5. 5. PATRICIA BENNER’S NOVICE TO EXPERT THEORY 5 Expert.The fifth level, an expert nurse, no longer relies in principles, rules or guidelines to connect with situations and determine actions. More background experience is observed and there’s an intuitive grasp of clinical situations. The performance is fluid, flexible and highly proficient. Metaparadigm in Nursing Nursing Patricia Benner described nursing as an “enabling condition of connection and concern” (Marriner-Tomey, 1989, p192) which shows a high level of emotional involvement in the nurse-client relationship. She viewed nursing practice as the care and study of the lived experience of health, illness, and disease and the relationships among these three elements. Person Benner stated that a “self-interpreting being, that is, the person does not come into the world predefined but gets defined in the course of living a life. A person also has… an effortless and non-reflective understanding of the self in the world. The person is viewed as a participant in common meanings.” (Tomey, 2002 p173) Benner believed that there are significant aspects that make up a person. She had conceptualized the major aspects of understanding that the person must deal as: 1. The role of the situation 2. The role of the body. 3. The role of personal concerns. 4. The role of temporarility.
  6. 6. PATRICIA BENNER’S NOVICE TO EXPERT THEORY 6 Health Patricia Benner focused “on the lived experience of being healthy and ill.” She defined health as what can be assessed, while well-being is the human experience of health or wholeness. Well-being and being ill are recognized as different ways of being in the world. Health is described as not just the absence of disease and illness. Also, a person may have a disease and not experience illness because illness is the human experience of loss or dysfunction, whereas disease is what can be assessed at the physical level. Environment Instead of using the term “environment”, Benner used the term “situation”, because it suggests a social environment with social definition and meaning. She used the phenomenological terms of “being situated’ and “situated meaning”, which are defined by the person’s engaged interaction, interpretation an understanding of the situation. Theoretical Assertion Benner stated that theory is crucial to form the right questions to ask in a clinical situation; theory directs the practitioner in looking for the problems and anticipating care needs. There is always more to any situation than theory predicts. The skilled practice of nursing exceeds the bounds of formal theory. Concrete experience provides learning about the exceptions and shade of meaning in a situation. The knowledge embedded in practice discovers and interprets theory, precede and extends theory, and synthesizes and adapts theory caring nursing practice.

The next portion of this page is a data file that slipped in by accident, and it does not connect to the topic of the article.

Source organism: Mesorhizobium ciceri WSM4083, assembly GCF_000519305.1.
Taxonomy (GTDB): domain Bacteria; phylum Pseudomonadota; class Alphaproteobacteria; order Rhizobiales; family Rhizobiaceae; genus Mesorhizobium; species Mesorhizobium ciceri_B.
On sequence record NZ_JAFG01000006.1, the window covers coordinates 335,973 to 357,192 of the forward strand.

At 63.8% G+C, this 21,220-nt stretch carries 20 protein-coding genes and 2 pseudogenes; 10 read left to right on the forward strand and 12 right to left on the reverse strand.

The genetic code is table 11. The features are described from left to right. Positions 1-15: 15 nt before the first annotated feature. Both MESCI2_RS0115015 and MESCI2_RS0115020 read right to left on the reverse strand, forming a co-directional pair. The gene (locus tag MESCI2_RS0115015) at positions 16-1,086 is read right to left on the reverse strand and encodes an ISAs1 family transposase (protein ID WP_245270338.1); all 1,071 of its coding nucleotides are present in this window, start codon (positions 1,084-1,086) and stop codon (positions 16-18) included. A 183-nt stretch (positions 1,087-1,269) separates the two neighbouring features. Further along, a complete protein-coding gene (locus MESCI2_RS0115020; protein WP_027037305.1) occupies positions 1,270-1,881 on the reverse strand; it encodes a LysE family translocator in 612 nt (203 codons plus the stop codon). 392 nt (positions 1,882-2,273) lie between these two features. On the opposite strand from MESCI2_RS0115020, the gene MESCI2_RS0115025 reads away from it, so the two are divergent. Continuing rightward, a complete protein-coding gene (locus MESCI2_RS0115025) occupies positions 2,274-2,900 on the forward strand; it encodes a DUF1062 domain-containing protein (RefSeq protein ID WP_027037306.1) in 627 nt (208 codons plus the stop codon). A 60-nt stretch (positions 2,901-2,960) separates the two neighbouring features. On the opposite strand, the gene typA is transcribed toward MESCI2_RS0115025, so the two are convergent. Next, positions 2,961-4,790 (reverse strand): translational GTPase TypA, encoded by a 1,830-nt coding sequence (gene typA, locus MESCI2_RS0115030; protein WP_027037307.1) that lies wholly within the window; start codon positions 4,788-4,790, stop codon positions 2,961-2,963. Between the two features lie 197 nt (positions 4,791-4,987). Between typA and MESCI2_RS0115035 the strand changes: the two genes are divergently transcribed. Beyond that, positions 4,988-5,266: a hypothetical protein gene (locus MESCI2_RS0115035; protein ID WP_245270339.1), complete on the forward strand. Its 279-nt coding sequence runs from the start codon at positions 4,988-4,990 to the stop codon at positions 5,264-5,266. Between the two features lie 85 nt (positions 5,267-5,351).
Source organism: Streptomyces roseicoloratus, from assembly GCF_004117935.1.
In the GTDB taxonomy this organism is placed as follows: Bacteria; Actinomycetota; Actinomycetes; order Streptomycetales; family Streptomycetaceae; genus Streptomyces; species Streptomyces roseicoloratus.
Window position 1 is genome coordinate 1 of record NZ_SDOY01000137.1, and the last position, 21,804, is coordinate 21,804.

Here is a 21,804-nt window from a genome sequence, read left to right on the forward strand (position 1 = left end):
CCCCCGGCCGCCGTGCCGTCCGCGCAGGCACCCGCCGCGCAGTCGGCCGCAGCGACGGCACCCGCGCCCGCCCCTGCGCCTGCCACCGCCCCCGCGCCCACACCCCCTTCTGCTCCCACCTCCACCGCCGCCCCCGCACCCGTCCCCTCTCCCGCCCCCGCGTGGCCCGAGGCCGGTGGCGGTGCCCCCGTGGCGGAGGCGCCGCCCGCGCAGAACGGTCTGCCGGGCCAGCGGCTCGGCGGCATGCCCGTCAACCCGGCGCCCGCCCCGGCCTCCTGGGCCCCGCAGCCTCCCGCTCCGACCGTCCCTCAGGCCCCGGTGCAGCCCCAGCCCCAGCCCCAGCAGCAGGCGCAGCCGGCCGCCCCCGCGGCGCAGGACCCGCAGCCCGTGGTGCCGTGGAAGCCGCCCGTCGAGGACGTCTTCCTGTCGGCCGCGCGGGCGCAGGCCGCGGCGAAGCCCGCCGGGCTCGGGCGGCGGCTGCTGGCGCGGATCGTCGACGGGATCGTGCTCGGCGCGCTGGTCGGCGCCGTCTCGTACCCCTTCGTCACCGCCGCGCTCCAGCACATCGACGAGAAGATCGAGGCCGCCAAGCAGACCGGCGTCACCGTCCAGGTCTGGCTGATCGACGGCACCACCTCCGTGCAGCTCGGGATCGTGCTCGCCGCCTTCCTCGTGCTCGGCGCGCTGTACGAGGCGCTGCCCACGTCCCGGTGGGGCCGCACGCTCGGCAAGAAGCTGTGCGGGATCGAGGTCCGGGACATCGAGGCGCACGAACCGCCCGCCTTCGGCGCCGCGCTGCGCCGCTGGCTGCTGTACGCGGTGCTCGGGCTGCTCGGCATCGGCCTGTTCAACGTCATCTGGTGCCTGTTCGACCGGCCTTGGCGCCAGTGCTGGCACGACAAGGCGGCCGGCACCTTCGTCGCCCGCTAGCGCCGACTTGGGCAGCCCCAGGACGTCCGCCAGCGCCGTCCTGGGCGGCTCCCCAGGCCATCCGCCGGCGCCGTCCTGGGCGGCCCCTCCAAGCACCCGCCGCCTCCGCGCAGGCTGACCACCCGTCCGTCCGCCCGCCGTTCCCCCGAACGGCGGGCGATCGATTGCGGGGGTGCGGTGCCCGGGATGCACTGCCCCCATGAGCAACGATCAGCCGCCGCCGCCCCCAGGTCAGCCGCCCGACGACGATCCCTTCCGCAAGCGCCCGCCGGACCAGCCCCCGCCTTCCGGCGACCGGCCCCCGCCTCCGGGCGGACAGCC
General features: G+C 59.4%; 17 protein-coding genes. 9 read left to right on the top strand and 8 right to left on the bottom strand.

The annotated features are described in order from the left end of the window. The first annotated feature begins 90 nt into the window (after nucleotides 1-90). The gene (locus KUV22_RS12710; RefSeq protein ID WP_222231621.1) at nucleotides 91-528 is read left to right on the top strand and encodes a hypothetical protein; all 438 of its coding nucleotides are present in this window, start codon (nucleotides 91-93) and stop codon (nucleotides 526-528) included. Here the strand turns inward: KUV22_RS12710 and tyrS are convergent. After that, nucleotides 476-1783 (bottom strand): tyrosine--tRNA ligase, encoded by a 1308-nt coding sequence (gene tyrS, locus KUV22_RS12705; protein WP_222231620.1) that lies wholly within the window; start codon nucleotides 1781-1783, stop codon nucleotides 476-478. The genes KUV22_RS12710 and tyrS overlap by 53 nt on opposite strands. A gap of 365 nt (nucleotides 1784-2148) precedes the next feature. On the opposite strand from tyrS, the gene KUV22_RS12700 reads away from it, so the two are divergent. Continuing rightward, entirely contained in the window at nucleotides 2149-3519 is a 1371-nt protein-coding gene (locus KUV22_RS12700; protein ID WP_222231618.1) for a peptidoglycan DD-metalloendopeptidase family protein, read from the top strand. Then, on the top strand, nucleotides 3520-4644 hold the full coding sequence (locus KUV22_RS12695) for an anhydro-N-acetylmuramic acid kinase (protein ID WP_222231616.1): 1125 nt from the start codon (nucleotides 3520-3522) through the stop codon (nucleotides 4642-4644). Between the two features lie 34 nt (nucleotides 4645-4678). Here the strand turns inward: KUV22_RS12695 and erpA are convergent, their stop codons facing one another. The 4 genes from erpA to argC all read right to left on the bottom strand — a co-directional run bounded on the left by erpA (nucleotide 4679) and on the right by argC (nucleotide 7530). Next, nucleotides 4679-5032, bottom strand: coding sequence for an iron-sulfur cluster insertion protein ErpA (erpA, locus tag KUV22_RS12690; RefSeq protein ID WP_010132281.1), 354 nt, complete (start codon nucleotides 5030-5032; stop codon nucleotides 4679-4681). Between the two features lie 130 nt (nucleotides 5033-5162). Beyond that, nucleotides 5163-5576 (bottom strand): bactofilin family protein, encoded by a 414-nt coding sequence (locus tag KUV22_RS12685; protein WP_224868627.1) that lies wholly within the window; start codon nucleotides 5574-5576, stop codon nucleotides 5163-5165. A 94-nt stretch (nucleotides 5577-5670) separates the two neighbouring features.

7. 7. PATRICIA BENNER’S NOVICE TO EXPERT THEORY 7 Acceptance by the Nursing Community Practice The model has been used to aid in the development of clinical ladders of promotion, new graduate programs and clinical knowledge development seminars. Education Nursing educators have realized that learning needs at the early stages of clinical knowledge development are different from those required at later researches. Research Her researches have been used in studying the impact of nursing and its seven domains in every aspect of the profession. Nurses have a clear vision of the competencies requires in order for them to climb up into the leadership ladder. Administration Benner (1984) provided the groundwork for reflecting on nursing practice in terms of developing expertise of nurses in action. Effective nursing practice and leadership are “grounded in the complexity of human relationships and therefore require systematic and careful thinking in order to achieve successful outcomes” (STTI, 2005, pg. 6). Reflective practice enhances the leadership capabilities of nurses through examination of their practice. Emden and Reid, found that reflective practice helps to advance nursing theories at a conceptual level which leads to changes at a professional, social and political level (as cited in STTI, 2005, pg. 8).
  8. 8. PATRICIA BENNER’S NOVICE TO EXPERT THEORY 8 Analysis Simplicity Benner’s model is comparatively simple about the five stages of skill acquisition. It gives a relative guide for classifying levels of nursing practice, from individual nurse descriptions and observations to actual nursing practice. The interpretations are validated by agreement or by general acceptance. Clinical knowledge is relational and deals with local, specific, historical issues. Benner uses narrative accounts of actual clinical situations and preserves that the model enablers the reader to recognize similar intents and meanings, although the objective circumstances may be quite different. Generality Benner’s model has universal characteristic for the reason that it is not restricted by age, illness, health, or location of nursing practice. However, the characteristic of theoretical universality involve properties of functionality for prediction that is not a part of this perspective. The descriptive model of nursing practice has the potential for universal application as a framework; however the descriptions are limited by dependence on the actual clinical nursing situations from which they must be used. It depends on the understanding of the five levels of competency and the ability to identify the characteristic intentions and meanings intrinsic at each level of practice.